U.S. imposes 'heaviest-ever' sanctions on North Korea


China has reacted with anger to new United States sanctions aimed at increasing pressure on nuclear-equipped North Korea, saying the unilateral targeting of Chinese firms and people risked harming co-operation on the problem.

The Treasury Department on Friday unveiled what it called the "largest North Korea-related sanctions tranche to date" targeting one individual, 27 entities, and 28 vessels located, registered, or flagged in North Korea, China, Singapore, Taiwan, Hong Kong, Marshall Islands, Tanzania, Panama, and Comoros.

The sanctions are Washington's latest attempt to cut off "illicit avenues used by North Korea to evade sanctions", US Treasury Secretary Steven Mnuchin said.

"We expect companies and countries to comply with and enforce these sanctions and we will not hesitate to take action against those who do not", she said. Mnuchin told reporters that the US has now imposed more than 450 sanctions against the North, about half of them in the previous year — including "virtually all their ships that they're using at this moment in time". "We will see, but hopefully something positive can happen", Trump said.

They said North Korea may be only a few months away from completing development of a nuclear-tipped missile capable of hitting the USA mainland, in spite of existing worldwide sanctions that, at times, have been sidestepped by smuggling and ship-to-ship transfers at sea of banned goods. The advisory also alerts industries to North Korea's deceptive shipping practices.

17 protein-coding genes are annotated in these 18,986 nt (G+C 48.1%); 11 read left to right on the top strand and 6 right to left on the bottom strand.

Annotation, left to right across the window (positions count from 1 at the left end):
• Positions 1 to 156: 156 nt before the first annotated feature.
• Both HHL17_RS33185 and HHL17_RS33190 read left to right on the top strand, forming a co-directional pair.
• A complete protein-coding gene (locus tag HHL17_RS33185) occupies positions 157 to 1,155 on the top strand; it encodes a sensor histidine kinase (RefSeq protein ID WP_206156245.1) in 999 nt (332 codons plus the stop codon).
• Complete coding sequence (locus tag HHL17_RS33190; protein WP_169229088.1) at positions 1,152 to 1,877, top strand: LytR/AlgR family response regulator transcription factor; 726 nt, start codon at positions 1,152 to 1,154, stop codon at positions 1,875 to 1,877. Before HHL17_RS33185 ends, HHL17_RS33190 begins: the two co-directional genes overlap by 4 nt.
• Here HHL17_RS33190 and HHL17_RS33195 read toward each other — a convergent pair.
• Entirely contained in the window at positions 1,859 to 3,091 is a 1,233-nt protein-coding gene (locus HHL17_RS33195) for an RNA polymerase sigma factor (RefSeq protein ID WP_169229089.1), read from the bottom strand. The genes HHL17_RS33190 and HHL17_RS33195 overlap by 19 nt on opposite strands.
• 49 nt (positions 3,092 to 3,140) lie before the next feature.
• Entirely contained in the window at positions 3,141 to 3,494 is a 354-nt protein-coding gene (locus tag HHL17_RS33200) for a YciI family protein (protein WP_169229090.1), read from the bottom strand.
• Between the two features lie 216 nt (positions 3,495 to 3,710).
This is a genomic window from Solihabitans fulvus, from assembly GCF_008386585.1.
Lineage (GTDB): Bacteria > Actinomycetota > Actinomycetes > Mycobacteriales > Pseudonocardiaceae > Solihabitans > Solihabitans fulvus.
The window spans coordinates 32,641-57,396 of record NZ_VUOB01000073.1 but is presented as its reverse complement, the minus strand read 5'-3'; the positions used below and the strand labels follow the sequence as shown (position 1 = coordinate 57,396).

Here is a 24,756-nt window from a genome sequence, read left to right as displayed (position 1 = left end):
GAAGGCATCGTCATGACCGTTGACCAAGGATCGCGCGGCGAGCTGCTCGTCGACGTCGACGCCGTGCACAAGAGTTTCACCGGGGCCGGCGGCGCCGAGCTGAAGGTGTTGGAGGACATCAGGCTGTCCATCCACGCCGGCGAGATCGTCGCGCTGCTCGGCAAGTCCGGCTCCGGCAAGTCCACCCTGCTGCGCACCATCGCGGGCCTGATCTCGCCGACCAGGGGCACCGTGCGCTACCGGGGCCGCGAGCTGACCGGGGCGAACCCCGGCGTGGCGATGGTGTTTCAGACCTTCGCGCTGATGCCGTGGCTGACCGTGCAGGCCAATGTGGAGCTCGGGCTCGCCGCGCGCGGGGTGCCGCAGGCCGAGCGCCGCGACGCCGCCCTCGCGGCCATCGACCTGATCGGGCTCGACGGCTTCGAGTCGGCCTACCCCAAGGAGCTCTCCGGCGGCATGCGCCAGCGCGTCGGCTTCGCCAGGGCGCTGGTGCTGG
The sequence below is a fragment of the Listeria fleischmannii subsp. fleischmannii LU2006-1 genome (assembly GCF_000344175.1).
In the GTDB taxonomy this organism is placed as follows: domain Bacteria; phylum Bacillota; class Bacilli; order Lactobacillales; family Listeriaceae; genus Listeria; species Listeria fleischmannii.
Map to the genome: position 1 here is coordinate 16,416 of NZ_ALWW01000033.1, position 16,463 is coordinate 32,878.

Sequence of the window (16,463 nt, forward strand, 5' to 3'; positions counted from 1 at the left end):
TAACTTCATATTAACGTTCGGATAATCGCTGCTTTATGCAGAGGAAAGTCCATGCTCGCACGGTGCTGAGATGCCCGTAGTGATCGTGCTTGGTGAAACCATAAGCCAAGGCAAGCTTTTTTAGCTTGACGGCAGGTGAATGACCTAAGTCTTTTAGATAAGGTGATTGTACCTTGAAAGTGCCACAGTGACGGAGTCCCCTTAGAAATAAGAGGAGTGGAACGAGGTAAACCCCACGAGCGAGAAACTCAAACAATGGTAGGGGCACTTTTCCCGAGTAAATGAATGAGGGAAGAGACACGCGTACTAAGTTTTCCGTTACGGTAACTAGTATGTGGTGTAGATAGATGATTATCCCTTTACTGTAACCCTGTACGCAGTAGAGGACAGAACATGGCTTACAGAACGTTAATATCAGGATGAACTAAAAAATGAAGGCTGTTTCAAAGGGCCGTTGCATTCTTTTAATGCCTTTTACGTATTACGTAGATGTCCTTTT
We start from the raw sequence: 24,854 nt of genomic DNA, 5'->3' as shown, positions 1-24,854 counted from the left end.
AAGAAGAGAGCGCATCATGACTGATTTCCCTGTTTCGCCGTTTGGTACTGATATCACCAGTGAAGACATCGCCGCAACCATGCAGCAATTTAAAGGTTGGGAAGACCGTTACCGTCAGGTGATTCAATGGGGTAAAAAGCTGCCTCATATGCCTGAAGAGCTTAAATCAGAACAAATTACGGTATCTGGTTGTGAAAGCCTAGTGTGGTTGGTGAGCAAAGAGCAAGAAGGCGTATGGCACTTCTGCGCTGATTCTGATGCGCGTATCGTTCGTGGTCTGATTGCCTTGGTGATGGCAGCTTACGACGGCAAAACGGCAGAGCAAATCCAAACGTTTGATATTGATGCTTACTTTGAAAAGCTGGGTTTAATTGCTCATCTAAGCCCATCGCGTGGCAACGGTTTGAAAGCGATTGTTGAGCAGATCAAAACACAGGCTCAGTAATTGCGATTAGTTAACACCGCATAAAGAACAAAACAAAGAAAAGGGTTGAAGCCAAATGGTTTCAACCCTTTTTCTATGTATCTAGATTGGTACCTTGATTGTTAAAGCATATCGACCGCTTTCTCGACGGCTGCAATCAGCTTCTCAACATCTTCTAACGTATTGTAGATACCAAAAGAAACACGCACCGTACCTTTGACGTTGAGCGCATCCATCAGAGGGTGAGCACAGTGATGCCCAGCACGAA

The American action is part of the ongoing maximum economic pressure campaign to cut off sources of revenue that the North Korean regime derives from the United Nations and USA prohibited trade to fund its nuclear and ballistic missile programs, he added.

Yuma home sales on the rise contradicting national slowdown
It was the largest month-over-month percent increase in the median price of existing homes sold since February 2015. And LaPorte County saw a 7 percent growth in sales to 76, and a 5.3 percent decline in median price to $112,700.

It said the move was aimed at shutting down North Korea's illicit maritime smuggling activities to obtain oil and sell coal.

Tighter sanctions plus a more assertive approach at sea could dial up tensions at a time when fragile diplomacy between North and South Korea has gained momentum.

"These actions represent the latest development in the coordinated, whole-of-government United States effort to disrupt, deter and dismantle North Korea's illicit maritime shipping activities that Pyongyang uses to skirt UN sanctions, and to fund its WMD programs and delivery systems", the official said.

A senior administration official told reporters that these designations are a critical part of the US' maximum pressure campaign to diplomatically and economically isolate North Korea.

North Korea has been known to falsify and hide information displayed on North Korean vessels and conduct ship-to-ship transfers, now prohibited by the United Nations.

Moon praised the Winter Olympics for helping to open up dialogue between the countries, which are still technically at war.